Though October 17, 2018 — the day cannabis became legal in Canada — might seem like it was yesterday, a lot has happened over the past eight months.
Even though medical marijuana has been legal since 2013, many people who were making a livelihood from cannabis worked in informal businesses. In the years leading up to legalization, many of these operations have gone through the process of legalizing, so they can exist within the formal economy of Canada. This has meant one really important thing: the creation of thousands of new jobs across the country. In fact, it’s estimated that 125,000 new jobs will be created in the year after legalization alone.
Below, we’ve listed some new occupations that didn’t exist a year ago. Thinking of making the jump into cannabis? We’ve also gone ahead and dove into who is perfectly suited for these hot new jobs.
The role of a budtender is multifaceted: they must know the ins and outs of the many different types and strains of cannabis that a retailer or licensed producer offers, while also serving the needs of marijuana customers who are looking for cannabis for specific purposes. This new role is really the closest to the apex of consumer and cannabis. “Being a cannabis sommelier entails developing a nose, eye and taste for cannabis and its plethora of different strains. Although enthusiasts know quite a bit, this is on a whole other level,” says Guy Degrace, Product Knowledge Expert at HEXO, a Quebec-based licensed producer.
Who should apply?
Retail workers, servers or bartenders who know a ton of information about cannabis would do very well in this role. You need to want to educate the public on the many strains and which type is best for which desired effect. You definitely need people skills, as well as customer service experience, and above all a deep respect for weed and paraphernalia.
Director of Edibles
Before we dive into the description, can we just take a moment to appreciate having this job title on a resume? Though edibles are still being developed by licensed producers and are not yet legal to purchase, their time is coming this autumn and winter. A Director of Edibles manages the manufacturing of quality foods that meet the requirements of all regulatory agencies and, of course, are compliant with the Global Food Safety Initiatives program. This person oversees an entire team responsible for producing the edibles in a safe and secure manner.
Who should apply?
Those who have had careers in food and safety and who have managerial experience would do well in this role. Different job descriptions tailored to this job, such as this one at HEXO, suggest that a degree in food science and knowledge of Health and Safety Regulations will also be important here.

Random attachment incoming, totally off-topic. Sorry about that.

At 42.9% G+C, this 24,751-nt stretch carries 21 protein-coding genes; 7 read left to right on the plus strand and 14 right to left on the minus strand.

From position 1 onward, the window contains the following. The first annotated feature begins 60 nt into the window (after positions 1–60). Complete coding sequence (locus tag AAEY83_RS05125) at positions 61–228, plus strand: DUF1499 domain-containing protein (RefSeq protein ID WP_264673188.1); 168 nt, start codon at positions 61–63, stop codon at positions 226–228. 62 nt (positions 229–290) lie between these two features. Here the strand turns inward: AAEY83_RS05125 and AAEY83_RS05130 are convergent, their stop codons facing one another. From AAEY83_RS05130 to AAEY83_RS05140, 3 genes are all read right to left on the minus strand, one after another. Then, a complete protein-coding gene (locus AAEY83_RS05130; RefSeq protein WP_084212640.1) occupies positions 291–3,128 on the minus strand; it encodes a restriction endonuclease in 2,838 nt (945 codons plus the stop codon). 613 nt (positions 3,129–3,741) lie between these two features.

This role resides mostly in the R&D department within a company that produces cannabis products. They spend their days researching new and more efficient ways to extract cannabinoids from plants. This person will be responsible for improving cannabis crops by conducting trials that look at all elements involved in plant production, such as: water, fertility, lighting systems, growing media, pruning systems, or plant spacing. They’ll also work with internal teams responsible for plant health on collaborative trial design, the implementation of trials and the translation of results into production recommendations. This role requires someone who’s a whiz with data and reporting, has regular meetups with a company’s R&D team to make improvements, and stays up to date on all things happening in crop production tech.
Who should apply?
Those with a Ph.D. or M.Sc. in Agronomy or Horticulture experience, or individuals with experience in petrochemical, pharmaceutical, agricultural or nutraceutical industries, will thrive here. It would be essential to have experience in commercial crop production systems in greenhouses or outdoors. Those who have been drawn to plant production, plant physiology, flowering crops, and experimental design and analysis in a commercial production context should also apply.
Another job description that would be pretty phenomenal to display on the ol’ resume, a Master Grower is responsible for managing the life cycle of all plants, from cloning to cultivation, in a large-scale commercial growing facility. These people take complying with Health Canada regulations very seriously, as well as find it second nature to diligently fill out daily records and documentation for all plants. A green thumb doesn’t hurt either.
Who should apply?
Those with experience in horticulture, science, engineering, or who have experience with large-scale plant cultivation, would likely have the necessary experience to jump into this role. As Canada’s first female master grower in cannabis, HEXO’s Agnes Kwasniewska says the job is incredibly special. “It for sure has a lot of ‘wow’ factor associated with it. I have a feeling of wonder every time I walk through my greenhouses, knowing that all these plants are legal. It’s not every day you get to grow a plant that has been so forbidden and grow it completely legally.”
Ready to dive into the cannabis industry? Check out companies like HEXO, who are hiring for exciting new cannabis positions by the fistfuls.